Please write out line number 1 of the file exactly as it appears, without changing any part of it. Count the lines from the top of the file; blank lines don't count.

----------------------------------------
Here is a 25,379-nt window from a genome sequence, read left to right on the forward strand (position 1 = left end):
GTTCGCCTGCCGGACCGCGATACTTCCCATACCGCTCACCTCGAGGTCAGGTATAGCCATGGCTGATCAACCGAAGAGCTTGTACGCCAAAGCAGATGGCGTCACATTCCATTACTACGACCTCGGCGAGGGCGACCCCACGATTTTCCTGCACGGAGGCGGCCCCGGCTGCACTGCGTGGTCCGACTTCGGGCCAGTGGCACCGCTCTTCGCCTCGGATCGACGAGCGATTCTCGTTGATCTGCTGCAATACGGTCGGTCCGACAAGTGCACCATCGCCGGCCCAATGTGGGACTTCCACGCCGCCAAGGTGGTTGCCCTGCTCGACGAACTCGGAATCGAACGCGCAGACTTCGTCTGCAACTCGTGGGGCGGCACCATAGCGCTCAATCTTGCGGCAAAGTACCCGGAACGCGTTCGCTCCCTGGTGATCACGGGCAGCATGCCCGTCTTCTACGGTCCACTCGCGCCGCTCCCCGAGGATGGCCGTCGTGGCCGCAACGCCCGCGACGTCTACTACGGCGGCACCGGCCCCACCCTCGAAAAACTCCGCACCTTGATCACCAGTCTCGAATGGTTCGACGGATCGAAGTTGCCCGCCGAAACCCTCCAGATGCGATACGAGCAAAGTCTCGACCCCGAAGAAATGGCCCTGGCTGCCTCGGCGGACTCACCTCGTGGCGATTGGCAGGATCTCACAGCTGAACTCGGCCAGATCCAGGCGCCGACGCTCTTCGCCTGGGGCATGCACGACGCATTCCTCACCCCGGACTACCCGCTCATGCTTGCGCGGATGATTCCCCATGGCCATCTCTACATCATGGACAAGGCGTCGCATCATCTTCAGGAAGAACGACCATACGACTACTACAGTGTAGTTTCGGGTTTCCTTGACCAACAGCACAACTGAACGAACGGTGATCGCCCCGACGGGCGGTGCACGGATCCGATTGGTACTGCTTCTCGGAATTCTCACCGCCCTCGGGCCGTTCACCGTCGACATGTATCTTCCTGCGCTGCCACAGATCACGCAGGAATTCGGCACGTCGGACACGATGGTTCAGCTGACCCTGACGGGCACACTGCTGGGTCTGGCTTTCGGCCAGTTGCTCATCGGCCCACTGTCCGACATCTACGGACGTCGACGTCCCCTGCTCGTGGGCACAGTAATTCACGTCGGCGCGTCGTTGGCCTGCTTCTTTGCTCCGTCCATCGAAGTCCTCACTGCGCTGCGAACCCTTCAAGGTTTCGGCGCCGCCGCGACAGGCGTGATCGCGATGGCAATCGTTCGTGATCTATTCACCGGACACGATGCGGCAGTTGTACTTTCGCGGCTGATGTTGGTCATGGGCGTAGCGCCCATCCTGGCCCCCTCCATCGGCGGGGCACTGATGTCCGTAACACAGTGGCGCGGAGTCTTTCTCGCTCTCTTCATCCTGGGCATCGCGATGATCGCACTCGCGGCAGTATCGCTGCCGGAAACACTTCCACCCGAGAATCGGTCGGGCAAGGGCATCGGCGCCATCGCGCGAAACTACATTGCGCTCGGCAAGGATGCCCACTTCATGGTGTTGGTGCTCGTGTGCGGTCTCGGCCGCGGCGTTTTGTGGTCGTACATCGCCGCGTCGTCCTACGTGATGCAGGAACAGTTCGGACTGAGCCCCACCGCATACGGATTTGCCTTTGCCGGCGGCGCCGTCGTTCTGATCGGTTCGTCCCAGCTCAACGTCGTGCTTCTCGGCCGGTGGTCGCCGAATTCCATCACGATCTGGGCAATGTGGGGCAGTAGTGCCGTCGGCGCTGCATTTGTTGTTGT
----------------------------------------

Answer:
Here is a 25,379-nt window from a genome sequence, read left to right on the forward strand (position 1 = left end):